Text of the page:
The late Brands Hatch boss, John Webb was a real motorsport showman, innovator and pioneer. His career was peppered with a variety of well-known events, championships and a variety of stunts. STEVE HOLE tells the story of the Rothmans 50,000.

The late John Webb was a master of motorsport marketing and publicity. He also knew how to put on a show, even if sometimes they sounded too wacky to be true. One such event that took place at Brands Hatch on August 28, 1972 (August Bank Holiday) was a race with a £50,000 prize fund (approximately £461,260, allowing for inflation, today), which tobacco giant Rothmans put up. The winner would pick up a cool £20,000 with 10K for third.

The race suffered from an 18-month lead-in time and despite a huge buzz when it was announced, the realisation quickly dawned that unless there was a miracle it would be a Formula One procession, with the overwhelming favourite being Emerson Fittipaldi in his works Lotus 72. It didn’t take a genius to work out that everyone knew the target lap time that each Formula could achieve around Brands Hatch.

It did attract lots of interest and publicity (John Webb, remember!), though. It was to be run to FIA Group 9 ‘free-formula’ regulations. A non-championship Formula Libre race meant all sorts of single-seaters were entered from Formula One, F5000 and Formula Two.

When it came down to it, the organisers were a bit disappointed by ‘just’ 77 entrants as they’d expected 100 cars split over two heats. As it happens, they still ran the two races – race one for the first thirty qualifiers for the ‘main event’ and the second for cars that qualified in the next thirty places.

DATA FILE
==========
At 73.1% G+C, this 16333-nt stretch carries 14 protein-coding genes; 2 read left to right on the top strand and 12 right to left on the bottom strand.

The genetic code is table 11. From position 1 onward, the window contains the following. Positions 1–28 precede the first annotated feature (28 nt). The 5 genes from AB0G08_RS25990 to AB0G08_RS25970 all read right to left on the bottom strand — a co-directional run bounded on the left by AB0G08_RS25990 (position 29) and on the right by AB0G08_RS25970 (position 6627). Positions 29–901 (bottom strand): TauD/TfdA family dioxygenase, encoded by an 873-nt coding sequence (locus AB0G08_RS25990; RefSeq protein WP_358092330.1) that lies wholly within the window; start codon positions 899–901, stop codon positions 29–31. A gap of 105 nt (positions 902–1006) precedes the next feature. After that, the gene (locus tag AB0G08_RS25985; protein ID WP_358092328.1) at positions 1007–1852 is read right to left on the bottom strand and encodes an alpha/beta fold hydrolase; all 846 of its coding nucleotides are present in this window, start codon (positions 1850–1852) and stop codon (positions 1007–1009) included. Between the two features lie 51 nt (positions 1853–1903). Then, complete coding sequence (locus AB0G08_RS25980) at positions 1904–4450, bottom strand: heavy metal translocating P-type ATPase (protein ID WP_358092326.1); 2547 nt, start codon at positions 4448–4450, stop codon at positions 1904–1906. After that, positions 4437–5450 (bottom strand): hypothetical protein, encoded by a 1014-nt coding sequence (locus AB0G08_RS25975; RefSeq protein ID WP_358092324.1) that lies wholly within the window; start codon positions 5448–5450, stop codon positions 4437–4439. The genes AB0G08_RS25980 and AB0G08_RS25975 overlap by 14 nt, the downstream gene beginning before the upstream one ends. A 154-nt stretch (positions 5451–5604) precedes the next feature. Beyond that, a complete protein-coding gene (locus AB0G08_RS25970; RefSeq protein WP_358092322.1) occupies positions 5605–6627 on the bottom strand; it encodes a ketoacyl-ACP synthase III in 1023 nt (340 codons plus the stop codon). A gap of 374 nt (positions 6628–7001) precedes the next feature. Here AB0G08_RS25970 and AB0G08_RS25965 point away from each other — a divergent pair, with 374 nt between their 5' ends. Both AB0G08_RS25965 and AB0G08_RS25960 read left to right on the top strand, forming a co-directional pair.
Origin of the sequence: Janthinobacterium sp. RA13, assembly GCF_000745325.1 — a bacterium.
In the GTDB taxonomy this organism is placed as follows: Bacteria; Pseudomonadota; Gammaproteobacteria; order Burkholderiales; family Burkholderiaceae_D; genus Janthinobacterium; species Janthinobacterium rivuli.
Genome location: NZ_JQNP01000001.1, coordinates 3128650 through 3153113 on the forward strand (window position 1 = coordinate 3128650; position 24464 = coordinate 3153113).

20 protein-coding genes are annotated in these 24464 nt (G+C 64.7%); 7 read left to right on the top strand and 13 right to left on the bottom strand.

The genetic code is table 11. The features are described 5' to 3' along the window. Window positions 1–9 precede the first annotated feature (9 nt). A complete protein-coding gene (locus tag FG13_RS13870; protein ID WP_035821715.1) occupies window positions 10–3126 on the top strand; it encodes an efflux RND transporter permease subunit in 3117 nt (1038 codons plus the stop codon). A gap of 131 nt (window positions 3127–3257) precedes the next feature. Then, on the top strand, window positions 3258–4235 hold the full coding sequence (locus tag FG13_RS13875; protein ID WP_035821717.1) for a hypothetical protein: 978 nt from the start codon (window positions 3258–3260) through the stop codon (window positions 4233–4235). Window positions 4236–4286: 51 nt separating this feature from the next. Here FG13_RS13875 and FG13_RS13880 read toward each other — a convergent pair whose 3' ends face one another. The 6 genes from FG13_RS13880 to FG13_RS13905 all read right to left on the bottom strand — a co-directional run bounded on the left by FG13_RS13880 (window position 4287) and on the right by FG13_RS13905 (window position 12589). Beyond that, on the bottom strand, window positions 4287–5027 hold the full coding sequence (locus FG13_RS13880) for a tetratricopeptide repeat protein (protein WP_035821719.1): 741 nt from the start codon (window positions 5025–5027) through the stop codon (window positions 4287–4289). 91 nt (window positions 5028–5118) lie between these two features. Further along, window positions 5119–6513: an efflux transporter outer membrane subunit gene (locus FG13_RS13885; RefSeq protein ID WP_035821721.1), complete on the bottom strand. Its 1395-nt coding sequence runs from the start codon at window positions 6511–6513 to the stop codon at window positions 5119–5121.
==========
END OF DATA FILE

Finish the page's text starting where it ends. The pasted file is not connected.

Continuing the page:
The seventeen non-qualifiers had basically wasted their time!

With interest dwindling Webb managed to shore things up by getting the three top F1 teams of the day to appear, although the third-placed car was raced by the sportscar guru Henri Pescarolo depping for the team’s regular drivers. Sponsorship was obviously good too and so Webb had the backing of big-hitting sponsors like Yardley, John Player and Marlboro.

Other critics reckoned that if the race had been run to accepted world endurance rules like 1000km or 500 miles, rather than 118 laps of the tight Brands Hatch GP circuit then Webb may have achieved his wish for 100 entries.

The big talk of people building ‘specials’ for the race never materialised. As it was, the Formula One cars required a bit of modification, to enable them to carry enough fuel to last them a 118-lap non-stop race.

As it turned out the event was effectively three races in one with the F1 cars being far too quick for all but the very best F2 cars, which in turn were too sharp, so drove away from the F5000 entrants. There were several sportscars in the race too The other thing that some of the professional drivers moaned about was that the amateurs and casuals were getting in their way on track.

There were a couple of other interesting little factoids about the race. Motor Sport magazine offered £25 for the leader of each lap for the first ten laps while an unknown sponsor offered a ‘little bag of gold’ for the race leader on each lap. Therefore, Fittipaldi, who led all 118 laps so must have gone home with a King’s Ransom!

The first three cars home were unsurprisingly F1 contestants with 25-year-old F1 World Champion of 1972 (he was the youngest F1 champion at the time and he held that record for 33 years) Emerson Fittipaldi scorching home first in his Lotus 72. He was nearly 48 seconds ahead of second-placed Brian Redman in a McLaren M19A and two laps ahead of Henri Pescarolo in a March 711.

With twenty finishers, Emerson was 25 laps ahead of 20th-placed Alan Jones in a GRD F2 car.

As expected, the F1 cars outgunned the others although there were some notable performances. Gerry Birrell was the first F2 driver across the line in fourth place in his March 722, with the first F5000 big banger coming home in 7th (Alan Rollinson in a Lola-Chevrolet), plus a brilliant drive by Mario Casoni in a Lola T280 V8 sportscar in 12th place.

The only other non-F1 finisher was Ronnie Mackay in a Formula Atlantic (another Webb-created series)-Brabham BT30 in nineteenth …  Meanwhile, the second race was won by Dave Morgan in a Brabham BT38, with Ian Ashley (Lola T192) in second and Tony Dean (Brabham BT30 in third.

An amazing event that unsurprisingly only took place once.